The Standard & Poor’s 500 Index fell the most in two weeks, led by a selloff in energy shares, after worsening economic data from Asia reignited concern over the outlook for global growth.
Commodity companies and banks, pillars of the market’s recent gains, paced declines. Energy producers in the S&P 500 fell the most in six weeks as oil retreated, and the Russell 2000 Energy Index had the biggest drop since November 2014.
The S&P 500 dropped 1.1 percent to 1,979.28 at 4 p.m. in New York, its first decline in March to end its longest winning streak in five months.
Equities fell Tuesday as data showed Japan’s economy and Chinese exports are shrinking, reviving anxiety that monetary policy won’t be enough to support global economy. The declines also come after the S&P 500’s best three-week stretch since 2014, as investors reined in risk-taking before gatherings of central bankers in Europe and the U.S.
Source : Bloomberg
Japanese stocks fell for a fourth day, extending a global slide that’s seen shares post their worst start to a year since 2000, after China again cut the reference rate for the yuan and trading in the world’s second-biggest equity market was halted.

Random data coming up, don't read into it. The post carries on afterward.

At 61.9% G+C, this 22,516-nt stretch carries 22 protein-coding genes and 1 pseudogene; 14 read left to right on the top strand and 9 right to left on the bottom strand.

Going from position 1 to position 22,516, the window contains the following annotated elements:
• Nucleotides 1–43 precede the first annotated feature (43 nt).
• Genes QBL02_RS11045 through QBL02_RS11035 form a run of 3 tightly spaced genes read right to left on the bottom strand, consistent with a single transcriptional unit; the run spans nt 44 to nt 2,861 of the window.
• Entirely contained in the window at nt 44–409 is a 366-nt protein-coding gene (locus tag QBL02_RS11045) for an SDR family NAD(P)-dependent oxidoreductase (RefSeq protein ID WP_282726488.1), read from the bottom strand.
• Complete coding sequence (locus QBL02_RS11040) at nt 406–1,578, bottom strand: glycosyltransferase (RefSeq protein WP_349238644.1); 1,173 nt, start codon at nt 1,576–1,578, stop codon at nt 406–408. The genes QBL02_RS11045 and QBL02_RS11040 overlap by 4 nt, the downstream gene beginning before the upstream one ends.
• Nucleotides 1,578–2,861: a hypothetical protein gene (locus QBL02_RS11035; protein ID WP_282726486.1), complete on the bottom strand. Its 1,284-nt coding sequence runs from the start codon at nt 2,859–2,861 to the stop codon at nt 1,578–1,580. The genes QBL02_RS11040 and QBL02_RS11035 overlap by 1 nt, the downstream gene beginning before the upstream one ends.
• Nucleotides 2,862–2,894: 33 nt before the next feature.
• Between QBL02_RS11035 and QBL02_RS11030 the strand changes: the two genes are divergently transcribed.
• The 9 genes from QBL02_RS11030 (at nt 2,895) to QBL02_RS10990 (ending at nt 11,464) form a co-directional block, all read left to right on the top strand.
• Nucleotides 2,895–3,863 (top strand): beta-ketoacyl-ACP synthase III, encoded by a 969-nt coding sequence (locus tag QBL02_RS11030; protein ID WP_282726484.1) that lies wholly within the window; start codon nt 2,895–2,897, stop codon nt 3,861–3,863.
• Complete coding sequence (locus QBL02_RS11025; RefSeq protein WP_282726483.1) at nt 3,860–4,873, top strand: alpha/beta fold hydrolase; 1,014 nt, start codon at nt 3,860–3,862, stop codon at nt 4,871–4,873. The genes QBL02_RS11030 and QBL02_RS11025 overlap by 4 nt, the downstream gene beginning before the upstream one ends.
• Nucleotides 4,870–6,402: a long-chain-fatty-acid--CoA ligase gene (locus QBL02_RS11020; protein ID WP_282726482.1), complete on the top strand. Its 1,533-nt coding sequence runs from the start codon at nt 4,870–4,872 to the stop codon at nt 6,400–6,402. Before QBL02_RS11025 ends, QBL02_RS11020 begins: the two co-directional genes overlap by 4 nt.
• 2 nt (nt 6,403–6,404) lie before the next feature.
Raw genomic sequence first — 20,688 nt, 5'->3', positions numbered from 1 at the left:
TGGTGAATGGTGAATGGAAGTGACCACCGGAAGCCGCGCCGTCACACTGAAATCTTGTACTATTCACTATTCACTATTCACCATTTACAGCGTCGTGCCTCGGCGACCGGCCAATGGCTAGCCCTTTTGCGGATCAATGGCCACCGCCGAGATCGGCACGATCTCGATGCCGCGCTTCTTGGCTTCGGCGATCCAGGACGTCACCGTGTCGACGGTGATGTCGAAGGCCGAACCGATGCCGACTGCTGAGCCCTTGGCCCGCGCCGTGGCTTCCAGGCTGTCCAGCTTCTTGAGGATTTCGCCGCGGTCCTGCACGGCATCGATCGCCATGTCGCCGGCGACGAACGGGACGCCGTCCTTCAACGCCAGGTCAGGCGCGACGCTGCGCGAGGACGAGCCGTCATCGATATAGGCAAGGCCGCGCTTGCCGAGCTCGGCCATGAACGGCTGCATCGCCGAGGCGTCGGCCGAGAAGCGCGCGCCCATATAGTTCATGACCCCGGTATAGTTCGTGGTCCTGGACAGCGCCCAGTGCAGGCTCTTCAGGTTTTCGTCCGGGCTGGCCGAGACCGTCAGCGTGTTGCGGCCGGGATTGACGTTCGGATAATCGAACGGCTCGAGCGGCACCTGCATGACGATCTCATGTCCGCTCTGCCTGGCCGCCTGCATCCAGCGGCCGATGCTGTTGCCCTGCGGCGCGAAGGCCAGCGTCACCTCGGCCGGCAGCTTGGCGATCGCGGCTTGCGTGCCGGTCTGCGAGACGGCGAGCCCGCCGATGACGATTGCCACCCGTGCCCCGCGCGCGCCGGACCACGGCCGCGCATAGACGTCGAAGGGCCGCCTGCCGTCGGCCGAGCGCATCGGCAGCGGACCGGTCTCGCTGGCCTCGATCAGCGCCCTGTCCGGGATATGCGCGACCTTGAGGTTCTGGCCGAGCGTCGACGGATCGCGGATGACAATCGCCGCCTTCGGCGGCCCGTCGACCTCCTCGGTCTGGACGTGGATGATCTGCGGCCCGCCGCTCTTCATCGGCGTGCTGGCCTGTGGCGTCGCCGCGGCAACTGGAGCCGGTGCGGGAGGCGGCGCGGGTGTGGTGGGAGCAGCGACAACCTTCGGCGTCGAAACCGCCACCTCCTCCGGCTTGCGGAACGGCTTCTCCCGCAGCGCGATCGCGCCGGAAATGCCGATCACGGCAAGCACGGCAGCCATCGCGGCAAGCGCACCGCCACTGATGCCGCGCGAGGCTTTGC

The Topix index sank 2.1 percent to 1,457.94 in Tokyo to close at the lowest level since Oct. 2, as energy explorers led declines after the price of oil tumbled. The Nikkei 225 Stock Average dropped 2.3 percent to 17,767.34, falling below the 18,000 mark for the first time since Oct. 15. The yen traded at 17.64 per yuan in offshore trading, near the highest since 2014, after China’s central bank cut its currency’s reference rate against the dollar by 0.5 percent.
Chinese stocks closed early after the CSI 300 Index slumped 7.2 percent, triggering an automatic halt, the second time trading has been stopped this week. Brokerages in Shanghai reported they were being besieged with calls from angry clients complaining about the market drop.
The weakening of the yuan is signaling the People’s Bank of China is becoming more tolerant of a depreciating currency as the economy slows. The MSCI All-Country World Index ended the first three days of 2016 down by 3.3 percent, its worst beginning to a year since 2000.